City’s Summer Strings Festival begins today

The brand new Williamsport Summer Strings Festival is built around a classical music camp for area students. From today through Friday, students will receive private, intensive training in chamber music each morning, followed by concerts at noon – featuring camp faculty or students – at Mary L. Welch Honors Hall at Lycoming College that are open to the public.

The festival is the brainchild of violinist and violist Anna Draper, who was inspired by a chamber music festival in Michigan.

“A former teacher of mine holds a chamber music festival for participants of all ages and ability levels in Ann Arbor, Michigan, called the Phoenix Phest,” she said. “I have always wanted to offer something on a smaller scale for my students and my community.”

Chamber music is, according to Williamsport Symphony Orchestra principal cellist Andrew Rammon, music that is “meant to be played in small venues … for the last 300 years, people have been doing it to entertain themselves in an intimate setting with family and friends.”

The 3 hours of focused practice the students will receive each day is much more than most of them get during the regular school year, when they’re restricted to half-hour or hour-long practice times.

“The purpose of the festival is two-fold – to allow students to experience chamber music and for the community to come and hear high-caliber music,” Rammon added.

Rammon and Draper both are faculty members of the camp and will perform during the daily noon concerts as well.

The festival kicks off at noon today with a performance by The Eaken Piano Trio, a group that Rammon has played with since 2000.

“The group has been performing for over 25 years,” he said. “They have a Grammy nomination and 13 or 14 commercially available CDs. Our new one is coming out in December and it will feature Christmas music.”

Tuesday’s concert will be an “All American” one, and will be performed by Rammon, Melissa Becker on viola, Draper on violin, Gretchen Lee on violin, Amanda Gunderson on piano and Jason Laczkowski on saxophone. They will play selections from the catalogues of Philip Glass and Charles Ives.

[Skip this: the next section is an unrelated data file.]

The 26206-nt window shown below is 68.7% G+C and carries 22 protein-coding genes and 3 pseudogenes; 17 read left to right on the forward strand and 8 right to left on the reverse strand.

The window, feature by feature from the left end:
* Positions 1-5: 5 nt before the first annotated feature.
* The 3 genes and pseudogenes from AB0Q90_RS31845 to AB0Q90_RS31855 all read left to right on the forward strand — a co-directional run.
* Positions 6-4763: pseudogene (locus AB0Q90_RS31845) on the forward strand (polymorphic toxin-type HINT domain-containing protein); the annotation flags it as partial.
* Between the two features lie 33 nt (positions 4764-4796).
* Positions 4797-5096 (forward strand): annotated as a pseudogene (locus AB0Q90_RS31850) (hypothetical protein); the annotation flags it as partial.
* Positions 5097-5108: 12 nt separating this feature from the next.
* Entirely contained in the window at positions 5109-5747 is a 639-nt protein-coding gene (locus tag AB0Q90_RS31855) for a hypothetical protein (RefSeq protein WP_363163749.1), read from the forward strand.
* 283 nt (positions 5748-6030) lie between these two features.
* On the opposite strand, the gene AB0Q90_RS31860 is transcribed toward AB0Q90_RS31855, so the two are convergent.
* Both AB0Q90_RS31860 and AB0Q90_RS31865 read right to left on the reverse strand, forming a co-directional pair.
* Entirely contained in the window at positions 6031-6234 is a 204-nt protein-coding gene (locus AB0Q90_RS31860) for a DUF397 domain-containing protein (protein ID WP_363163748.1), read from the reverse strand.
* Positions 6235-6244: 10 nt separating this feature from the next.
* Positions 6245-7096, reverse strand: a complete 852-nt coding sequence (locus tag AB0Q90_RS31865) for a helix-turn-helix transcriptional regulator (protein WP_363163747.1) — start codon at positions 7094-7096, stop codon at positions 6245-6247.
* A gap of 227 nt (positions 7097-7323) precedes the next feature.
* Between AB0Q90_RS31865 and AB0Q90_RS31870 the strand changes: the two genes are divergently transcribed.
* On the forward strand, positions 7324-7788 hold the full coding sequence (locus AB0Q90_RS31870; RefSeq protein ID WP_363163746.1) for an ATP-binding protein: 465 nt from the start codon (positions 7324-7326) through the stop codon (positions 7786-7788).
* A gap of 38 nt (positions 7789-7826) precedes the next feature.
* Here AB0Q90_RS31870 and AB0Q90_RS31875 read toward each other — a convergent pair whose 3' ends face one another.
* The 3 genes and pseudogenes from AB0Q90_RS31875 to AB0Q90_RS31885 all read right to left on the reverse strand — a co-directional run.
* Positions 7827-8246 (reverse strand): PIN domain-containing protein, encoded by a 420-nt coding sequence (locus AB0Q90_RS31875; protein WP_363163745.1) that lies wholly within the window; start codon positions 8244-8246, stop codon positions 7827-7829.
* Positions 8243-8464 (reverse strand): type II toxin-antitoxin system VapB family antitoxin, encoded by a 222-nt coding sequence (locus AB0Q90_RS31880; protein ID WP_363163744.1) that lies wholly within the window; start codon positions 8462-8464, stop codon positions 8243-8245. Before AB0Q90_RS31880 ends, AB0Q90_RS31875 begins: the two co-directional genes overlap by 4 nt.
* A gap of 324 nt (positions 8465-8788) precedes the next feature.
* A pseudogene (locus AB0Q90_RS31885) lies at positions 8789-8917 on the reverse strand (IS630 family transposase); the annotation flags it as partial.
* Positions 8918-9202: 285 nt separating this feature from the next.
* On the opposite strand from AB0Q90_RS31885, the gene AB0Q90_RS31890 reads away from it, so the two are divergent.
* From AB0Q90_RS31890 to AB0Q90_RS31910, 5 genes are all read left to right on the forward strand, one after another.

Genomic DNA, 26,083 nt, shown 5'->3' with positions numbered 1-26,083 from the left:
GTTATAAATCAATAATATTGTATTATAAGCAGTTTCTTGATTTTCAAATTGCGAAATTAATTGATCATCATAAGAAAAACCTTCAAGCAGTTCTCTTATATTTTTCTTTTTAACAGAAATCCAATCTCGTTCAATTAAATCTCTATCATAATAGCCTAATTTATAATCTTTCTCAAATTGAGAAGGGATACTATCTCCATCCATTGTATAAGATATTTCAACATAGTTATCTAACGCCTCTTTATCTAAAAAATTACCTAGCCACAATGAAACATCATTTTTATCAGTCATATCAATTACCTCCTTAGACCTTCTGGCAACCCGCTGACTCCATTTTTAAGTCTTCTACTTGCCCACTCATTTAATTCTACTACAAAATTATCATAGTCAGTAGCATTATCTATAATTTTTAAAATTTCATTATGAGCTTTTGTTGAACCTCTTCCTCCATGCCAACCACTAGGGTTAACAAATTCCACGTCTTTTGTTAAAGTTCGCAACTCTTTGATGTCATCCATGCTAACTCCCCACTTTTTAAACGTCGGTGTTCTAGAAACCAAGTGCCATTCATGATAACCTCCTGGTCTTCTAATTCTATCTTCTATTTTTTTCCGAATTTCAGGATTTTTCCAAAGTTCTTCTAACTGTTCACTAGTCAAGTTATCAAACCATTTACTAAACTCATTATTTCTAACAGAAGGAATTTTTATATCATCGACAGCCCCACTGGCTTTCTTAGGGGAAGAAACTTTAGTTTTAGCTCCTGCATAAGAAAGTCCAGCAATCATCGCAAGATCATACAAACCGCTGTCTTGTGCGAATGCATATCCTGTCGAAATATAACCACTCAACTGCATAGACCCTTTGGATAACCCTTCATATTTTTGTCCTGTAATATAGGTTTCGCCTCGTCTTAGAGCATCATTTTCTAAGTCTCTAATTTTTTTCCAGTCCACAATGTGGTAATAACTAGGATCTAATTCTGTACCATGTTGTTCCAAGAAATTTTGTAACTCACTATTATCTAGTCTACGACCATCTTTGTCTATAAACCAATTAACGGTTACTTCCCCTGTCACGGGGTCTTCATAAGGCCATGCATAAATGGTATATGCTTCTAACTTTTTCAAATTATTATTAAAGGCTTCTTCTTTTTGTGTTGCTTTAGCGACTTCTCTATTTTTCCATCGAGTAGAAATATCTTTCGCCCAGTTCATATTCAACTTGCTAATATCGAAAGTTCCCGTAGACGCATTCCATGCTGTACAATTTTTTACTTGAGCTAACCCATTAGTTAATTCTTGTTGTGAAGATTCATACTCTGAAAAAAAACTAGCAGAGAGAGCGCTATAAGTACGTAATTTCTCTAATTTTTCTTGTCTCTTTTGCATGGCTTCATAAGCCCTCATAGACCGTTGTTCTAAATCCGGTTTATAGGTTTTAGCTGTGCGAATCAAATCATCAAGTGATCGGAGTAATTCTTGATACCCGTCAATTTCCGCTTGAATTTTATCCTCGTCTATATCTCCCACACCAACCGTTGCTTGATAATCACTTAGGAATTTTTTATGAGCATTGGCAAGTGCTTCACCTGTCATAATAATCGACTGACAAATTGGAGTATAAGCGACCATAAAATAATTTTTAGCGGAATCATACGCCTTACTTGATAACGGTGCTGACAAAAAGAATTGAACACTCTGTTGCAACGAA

Wednesday’s show will be “Children’s Concert Day,” the highlight of which will be a collaboration with the James V. Brown Library, 19 E. Fourth St., including storytelling “complete with characters brought to life by live musical themes,” according to a press release.

Thursday’s concert will “Double the Brahms,” with performances of the German great’s Stringe Sextet No. 2 in G major and Piano Quartet No. 1 in G minor by cellist Jonathan Dexter and violinist Jennifer Updegrove. Pianist Amanda Gunderson also will return for the piano quartet.

The festival will conclude with “Student Concert Day,” an chance for camp students to show off what they’ve learned through the week.

Throughout the week, there also will be other activities for concert attendees.

“(There will be) displays of instruments for people to try, an instrument ‘petting zoo’ and even a workshop on electric violins with Yamaha performing artist Martha Mooke,” Draper said. “It is a string-player dream week.”

Draper acknowledges that this is the “test year” for the festival-camp, and hopes that it will become an annual event.

“We need to see how many people in our community come out to participate and support the program,” she said.

She thinks that it will add to the already strong, local, classical music scene that exists in the city.

“It isn’t often that you can hear a Brahms string sextet, or an Ives string quartet performed right in your backyard – let alone five days in a row,” she said. “We have some great music lined up and enthusiastic musicians who are eager to share these pieces.”

For more information, visit